September 24, 2011

A Suggestion for Employers of (Georgia's) Educators

I have been thinking about this post for months (since December actually), and after talking to various educators, administrators, and colleagues over a number of months and years, there are a great many things that always seem to come up.
  • Most educators don't think about or discuss their retirements with anyone until the last few years before retirement.
  • While most educators seem to have at least a basic understanding of their pension benefits,
    • they have little or no comprehension of their Social Security benefits (or lack there of)
    • they do not realize the opportunity they are missing by not contributing to a retirement plan/account
  • Employers hold employee orientations that cover retirement benefits, but (based on my conversations with educators) there is so much information giving in the 1-2 day orientation that most educators ignore the retirement section (usually part of the new employee orientation).
There are many things that I could say here to employers (school systems), but the bottom line is simple - Educate the Educators. That's it.

Essentially, employers should set aside time to educate their employees on the various retirement benefits that they have and that they could receive as well as those they will not. If the employer withholds Social Security or does not, they should explain what it means to the employees. They should make sure to stress the need for 403(b) accounts, discussions on TRS benefits, and more - throughout their employment and not just before the last few years of service.

I had one administrator tell me that if they told their employees about (not paying in to) Social Security it would scare them. Well, maybe it should. 

In the private sector, employers and other employees stress the need to contribute to retirement accounts - 401(k), IRAs, etc. In the public sector, I have failed to see a similar push. I believe that most people see their pensions as enough, and when you toss in Social Security, they are quite sure they are set... BUT, what if they receive little or no Social Security - ever? Does the employer have a responsibility to explain this to the employee?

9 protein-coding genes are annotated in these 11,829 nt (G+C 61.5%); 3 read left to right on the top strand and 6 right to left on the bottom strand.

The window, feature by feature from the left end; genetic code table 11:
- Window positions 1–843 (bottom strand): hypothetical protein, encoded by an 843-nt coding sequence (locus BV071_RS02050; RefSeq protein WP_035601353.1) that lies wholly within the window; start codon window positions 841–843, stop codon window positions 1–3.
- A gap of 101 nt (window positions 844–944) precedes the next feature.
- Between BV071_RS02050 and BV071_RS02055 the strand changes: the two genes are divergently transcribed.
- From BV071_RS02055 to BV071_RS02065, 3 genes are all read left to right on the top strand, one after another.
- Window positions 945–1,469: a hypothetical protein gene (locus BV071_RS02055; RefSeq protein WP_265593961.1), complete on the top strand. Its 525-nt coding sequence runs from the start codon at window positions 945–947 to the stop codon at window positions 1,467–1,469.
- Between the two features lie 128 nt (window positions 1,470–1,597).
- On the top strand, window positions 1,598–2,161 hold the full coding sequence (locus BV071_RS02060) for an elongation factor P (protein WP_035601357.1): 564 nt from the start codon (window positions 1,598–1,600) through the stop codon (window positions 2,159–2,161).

Granted, I have not compiled a list (or know of one) of which counties have opted out of Social Security in Georgia, but in those counties especially, the need to educate your educators is immense. They could be completely and literally blindsided by the effects of not contributing to Social Security (yes, I mean the WEP and GPO).

In some counties, employees are forced to contribute to mandatory 403(b) accounts usually with employers contributing as well. I have heard many educators complain about this and think that it is "unfair" for the county to force them to contribute. When I have discussed and explained the issue with them, the vast majority usually change their tune. It's not that they are against it, but that they do not understand why it is being done. That to me is the problem... educators may not understand it, and if employers only discuss it with them on a few occasions, educators could miss an opportunity to help themselves.

One final note is that employers do not need to get the same people selling the 403(b) accounts to the educators to give the information about the benefits of investing in the 403(b) accounts.  They need to find an unbiased voice that will explain the issues of the WEP and GPO to the educators, and from there, show that investing in 403(b) accounts is the best way to safeguard their retirements.  Just my humble opinion.

1 comment:

Jimmie Jenkins said...

I agree with your article. I am now feeling the effects of no proper explanations in 1983 when my county opted out of SS. We were improperly advised with no mention of WEP or GPO. Now at age 64 I receive no SS benefits ( individual or spousal) because I lack 12 credits and my TRS pension is too much to receive any spousal benefits. This is totally unfair to those that had to go with no SS depending on the total vote in 1983. I believe the school systems that forced this issue without proper explanation or pushing other retirement plans should be held accountable.

Thanks for your comments. Jimmie